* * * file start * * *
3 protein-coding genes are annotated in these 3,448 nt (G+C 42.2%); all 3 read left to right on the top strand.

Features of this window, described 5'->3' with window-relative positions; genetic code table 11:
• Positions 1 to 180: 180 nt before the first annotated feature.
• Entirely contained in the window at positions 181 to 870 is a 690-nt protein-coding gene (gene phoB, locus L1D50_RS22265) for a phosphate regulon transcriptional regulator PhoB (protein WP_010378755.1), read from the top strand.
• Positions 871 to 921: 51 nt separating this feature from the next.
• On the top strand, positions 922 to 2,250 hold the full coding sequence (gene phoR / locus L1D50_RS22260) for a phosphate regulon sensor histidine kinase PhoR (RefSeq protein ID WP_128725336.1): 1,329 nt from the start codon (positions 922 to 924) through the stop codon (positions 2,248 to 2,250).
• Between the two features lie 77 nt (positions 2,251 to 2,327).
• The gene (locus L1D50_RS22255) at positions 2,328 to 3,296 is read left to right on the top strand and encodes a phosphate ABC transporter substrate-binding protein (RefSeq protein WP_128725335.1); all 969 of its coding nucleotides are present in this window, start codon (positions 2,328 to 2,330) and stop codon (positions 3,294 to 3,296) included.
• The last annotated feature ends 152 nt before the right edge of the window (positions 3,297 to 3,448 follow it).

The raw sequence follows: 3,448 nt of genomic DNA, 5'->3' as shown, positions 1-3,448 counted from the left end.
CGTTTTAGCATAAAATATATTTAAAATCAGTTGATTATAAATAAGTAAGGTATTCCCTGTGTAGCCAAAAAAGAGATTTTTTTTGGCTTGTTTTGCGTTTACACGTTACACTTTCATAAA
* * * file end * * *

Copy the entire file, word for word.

3 protein-coding genes are annotated in these 3,448 nt (G+C 42.2%); all 3 read left to right on the top strand.

Features of this window, described 5'->3' with window-relative positions; genetic code table 11:
• Positions 1 to 180: 180 nt before the first annotated feature.
• Entirely contained in the window at positions 181 to 870 is a 690-nt protein-coding gene (gene phoB, locus L1D50_RS22265) for a phosphate regulon transcriptional regulator PhoB (protein WP_010378755.1), read from the top strand.
• Positions 871 to 921: 51 nt separating this feature from the next.
• On the top strand, positions 922 to 2,250 hold the full coding sequence (gene phoR / locus L1D50_RS22260) for a phosphate regulon sensor histidine kinase PhoR (RefSeq protein ID WP_128725336.1): 1,329 nt from the start codon (positions 922 to 924) through the stop codon (positions 2,248 to 2,250).
• Between the two features lie 77 nt (positions 2,251 to 2,327).
• The gene (locus L1D50_RS22255) at positions 2,328 to 3,296 is read left to right on the top strand and encodes a phosphate ABC transporter substrate-binding protein (RefSeq protein WP_128725335.1); all 969 of its coding nucleotides are present in this window, start codon (positions 2,328 to 2,330) and stop codon (positions 3,294 to 3,296) included.
• The last annotated feature ends 152 nt before the right edge of the window (positions 3,297 to 3,448 follow it).

The raw sequence follows: 3,448 nt of genomic DNA, 5'->3' as shown, positions 1-3,448 counted from the left end.
CGTTTTAGCATAAAATATATTTAAAATCAGTTGATTATAAATAAGTAAGGTATTCCCTGTGTAGCCAAAAAAGAGATTTTTTTTGGCTTGTTTTGCGTTTACACGTTACACTTTCATAAA